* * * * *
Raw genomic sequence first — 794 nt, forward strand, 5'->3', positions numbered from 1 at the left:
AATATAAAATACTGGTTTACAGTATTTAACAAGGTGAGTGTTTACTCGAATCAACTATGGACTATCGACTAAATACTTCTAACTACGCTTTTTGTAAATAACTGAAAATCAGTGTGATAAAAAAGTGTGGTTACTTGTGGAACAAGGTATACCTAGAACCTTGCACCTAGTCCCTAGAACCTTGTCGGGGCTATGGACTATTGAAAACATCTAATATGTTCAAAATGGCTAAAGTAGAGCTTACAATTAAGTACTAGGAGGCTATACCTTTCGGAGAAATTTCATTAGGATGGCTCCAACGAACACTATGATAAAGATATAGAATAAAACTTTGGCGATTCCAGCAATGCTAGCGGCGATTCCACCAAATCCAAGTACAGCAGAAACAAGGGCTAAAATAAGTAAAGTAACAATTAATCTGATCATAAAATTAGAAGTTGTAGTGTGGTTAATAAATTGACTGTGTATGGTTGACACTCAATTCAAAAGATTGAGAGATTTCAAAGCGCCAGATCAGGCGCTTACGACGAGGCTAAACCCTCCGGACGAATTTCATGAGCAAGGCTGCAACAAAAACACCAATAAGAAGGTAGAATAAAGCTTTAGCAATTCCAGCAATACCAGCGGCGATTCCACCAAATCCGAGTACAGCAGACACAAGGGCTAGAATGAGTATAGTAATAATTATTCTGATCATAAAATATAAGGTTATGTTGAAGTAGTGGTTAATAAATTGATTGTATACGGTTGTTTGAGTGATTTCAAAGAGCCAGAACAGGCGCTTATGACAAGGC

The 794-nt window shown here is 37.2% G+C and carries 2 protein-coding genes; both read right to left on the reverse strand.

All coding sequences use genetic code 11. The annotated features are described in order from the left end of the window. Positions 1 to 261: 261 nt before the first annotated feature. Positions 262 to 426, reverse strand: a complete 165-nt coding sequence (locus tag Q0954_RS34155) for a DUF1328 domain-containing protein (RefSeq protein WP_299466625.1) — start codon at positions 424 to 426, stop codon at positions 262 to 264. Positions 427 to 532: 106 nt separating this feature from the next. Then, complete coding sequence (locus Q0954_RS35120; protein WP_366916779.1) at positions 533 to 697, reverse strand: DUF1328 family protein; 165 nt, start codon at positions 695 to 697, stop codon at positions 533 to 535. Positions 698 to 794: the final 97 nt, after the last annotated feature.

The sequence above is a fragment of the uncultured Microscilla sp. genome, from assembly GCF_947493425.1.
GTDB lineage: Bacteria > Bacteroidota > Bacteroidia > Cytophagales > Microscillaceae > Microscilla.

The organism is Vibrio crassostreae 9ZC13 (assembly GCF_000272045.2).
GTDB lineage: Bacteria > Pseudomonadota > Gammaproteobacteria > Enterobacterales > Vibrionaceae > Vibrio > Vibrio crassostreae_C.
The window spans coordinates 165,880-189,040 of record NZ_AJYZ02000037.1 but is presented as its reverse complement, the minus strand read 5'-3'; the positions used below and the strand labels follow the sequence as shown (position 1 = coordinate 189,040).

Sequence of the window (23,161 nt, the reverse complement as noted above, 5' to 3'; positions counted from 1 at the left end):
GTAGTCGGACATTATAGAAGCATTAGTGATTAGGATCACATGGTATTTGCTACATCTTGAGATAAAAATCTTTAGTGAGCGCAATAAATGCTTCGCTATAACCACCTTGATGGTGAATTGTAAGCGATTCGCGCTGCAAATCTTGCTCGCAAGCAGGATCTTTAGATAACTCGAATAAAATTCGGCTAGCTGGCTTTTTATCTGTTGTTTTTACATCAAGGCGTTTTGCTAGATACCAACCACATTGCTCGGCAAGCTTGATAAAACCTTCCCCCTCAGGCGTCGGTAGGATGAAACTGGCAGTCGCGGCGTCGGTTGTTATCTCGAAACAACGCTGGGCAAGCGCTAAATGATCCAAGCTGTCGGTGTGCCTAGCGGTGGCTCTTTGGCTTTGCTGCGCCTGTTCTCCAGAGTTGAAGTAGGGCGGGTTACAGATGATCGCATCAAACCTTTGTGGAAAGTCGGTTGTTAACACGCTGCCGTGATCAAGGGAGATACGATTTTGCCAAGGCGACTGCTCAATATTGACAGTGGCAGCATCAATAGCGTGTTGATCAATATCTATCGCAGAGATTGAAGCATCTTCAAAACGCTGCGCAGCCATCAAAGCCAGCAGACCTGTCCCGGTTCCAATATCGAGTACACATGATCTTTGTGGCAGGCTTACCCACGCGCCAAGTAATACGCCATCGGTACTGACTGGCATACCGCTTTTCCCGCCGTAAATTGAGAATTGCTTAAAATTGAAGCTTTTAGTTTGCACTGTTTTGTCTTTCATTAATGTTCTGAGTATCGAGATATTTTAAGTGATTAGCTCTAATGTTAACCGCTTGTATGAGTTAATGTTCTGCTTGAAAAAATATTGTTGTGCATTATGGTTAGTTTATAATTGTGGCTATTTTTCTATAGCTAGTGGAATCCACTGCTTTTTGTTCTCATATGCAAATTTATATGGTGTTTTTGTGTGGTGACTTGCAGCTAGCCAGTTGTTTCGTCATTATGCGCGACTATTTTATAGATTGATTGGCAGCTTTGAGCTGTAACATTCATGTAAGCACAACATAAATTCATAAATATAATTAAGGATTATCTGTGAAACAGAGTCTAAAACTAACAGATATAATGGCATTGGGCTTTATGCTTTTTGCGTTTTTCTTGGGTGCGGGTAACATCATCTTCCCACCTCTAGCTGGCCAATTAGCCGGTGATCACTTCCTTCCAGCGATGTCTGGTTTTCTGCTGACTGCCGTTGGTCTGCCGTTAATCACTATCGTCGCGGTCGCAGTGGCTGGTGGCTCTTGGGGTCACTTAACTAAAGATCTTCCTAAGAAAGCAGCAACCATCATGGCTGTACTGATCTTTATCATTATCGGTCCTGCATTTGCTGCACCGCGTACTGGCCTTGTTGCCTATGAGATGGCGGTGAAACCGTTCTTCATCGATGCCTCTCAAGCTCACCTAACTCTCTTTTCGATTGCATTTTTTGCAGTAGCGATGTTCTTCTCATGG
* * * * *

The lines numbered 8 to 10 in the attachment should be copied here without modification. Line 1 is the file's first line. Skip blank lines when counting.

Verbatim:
GTDB lineage: Bacteria > Pseudomonadota > Gammaproteobacteria > Enterobacterales > Vibrionaceae > Vibrio > Vibrio crassostreae_C.
The window spans coordinates 165,880-189,040 of record NZ_AJYZ02000037.1 but is presented as its reverse complement, the minus strand read 5'-3'; the positions used below and the strand labels follow the sequence as shown (position 1 = coordinate 189,040).

Sequence of the window (23,161 nt, the reverse complement as noted above, 5' to 3'; positions counted from 1 at the left end):